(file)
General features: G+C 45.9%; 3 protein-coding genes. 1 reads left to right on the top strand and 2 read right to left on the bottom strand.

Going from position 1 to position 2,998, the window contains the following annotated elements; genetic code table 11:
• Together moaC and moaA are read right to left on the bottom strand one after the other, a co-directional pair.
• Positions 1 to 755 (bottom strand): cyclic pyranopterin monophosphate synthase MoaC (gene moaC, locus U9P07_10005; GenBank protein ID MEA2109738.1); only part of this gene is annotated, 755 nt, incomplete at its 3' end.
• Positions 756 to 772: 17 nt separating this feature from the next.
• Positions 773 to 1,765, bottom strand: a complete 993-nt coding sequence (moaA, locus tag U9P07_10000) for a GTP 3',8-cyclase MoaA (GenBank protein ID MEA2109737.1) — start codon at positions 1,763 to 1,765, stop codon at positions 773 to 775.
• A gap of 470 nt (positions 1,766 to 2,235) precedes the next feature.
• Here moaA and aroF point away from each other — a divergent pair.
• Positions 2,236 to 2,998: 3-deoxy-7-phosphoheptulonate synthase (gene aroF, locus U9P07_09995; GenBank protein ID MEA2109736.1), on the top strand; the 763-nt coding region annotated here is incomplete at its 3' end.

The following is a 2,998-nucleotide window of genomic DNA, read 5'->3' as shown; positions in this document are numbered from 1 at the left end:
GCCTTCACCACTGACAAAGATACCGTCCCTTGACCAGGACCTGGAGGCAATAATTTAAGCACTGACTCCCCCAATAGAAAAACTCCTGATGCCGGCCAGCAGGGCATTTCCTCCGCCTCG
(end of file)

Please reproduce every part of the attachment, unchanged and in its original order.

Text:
General features: G+C 45.9%; 3 protein-coding genes. 1 reads left to right on the top strand and 2 read right to left on the bottom strand.

Going from position 1 to position 2,998, the window contains the following annotated elements; genetic code table 11:
• Together moaC and moaA are read right to left on the bottom strand one after the other, a co-directional pair.
• Positions 1 to 755 (bottom strand): cyclic pyranopterin monophosphate synthase MoaC (gene moaC, locus U9P07_10005; GenBank protein ID MEA2109738.1); only part of this gene is annotated, 755 nt, incomplete at its 3' end.
• Positions 756 to 772: 17 nt separating this feature from the next.
• Positions 773 to 1,765, bottom strand: a complete 993-nt coding sequence (moaA, locus tag U9P07_10000) for a GTP 3',8-cyclase MoaA (GenBank protein ID MEA2109737.1) — start codon at positions 1,763 to 1,765, stop codon at positions 773 to 775.
• A gap of 470 nt (positions 1,766 to 2,235) precedes the next feature.
• Here moaA and aroF point away from each other — a divergent pair.
• Positions 2,236 to 2,998: 3-deoxy-7-phosphoheptulonate synthase (gene aroF, locus U9P07_09995; GenBank protein ID MEA2109736.1), on the top strand; the 763-nt coding region annotated here is incomplete at its 3' end.

The following is a 2,998-nucleotide window of genomic DNA, read 5'->3' as shown; positions in this document are numbered from 1 at the left end:
GCCTTCACCACTGACAAAGATACCGTCCCTTGACCAGGACCTGGAGGCAATAATTTAAGCACTGACTCCCCCAATAGAAAAACTCCTGATGCCGGCCAGCAGGGCATTTCCTCCGCCTCG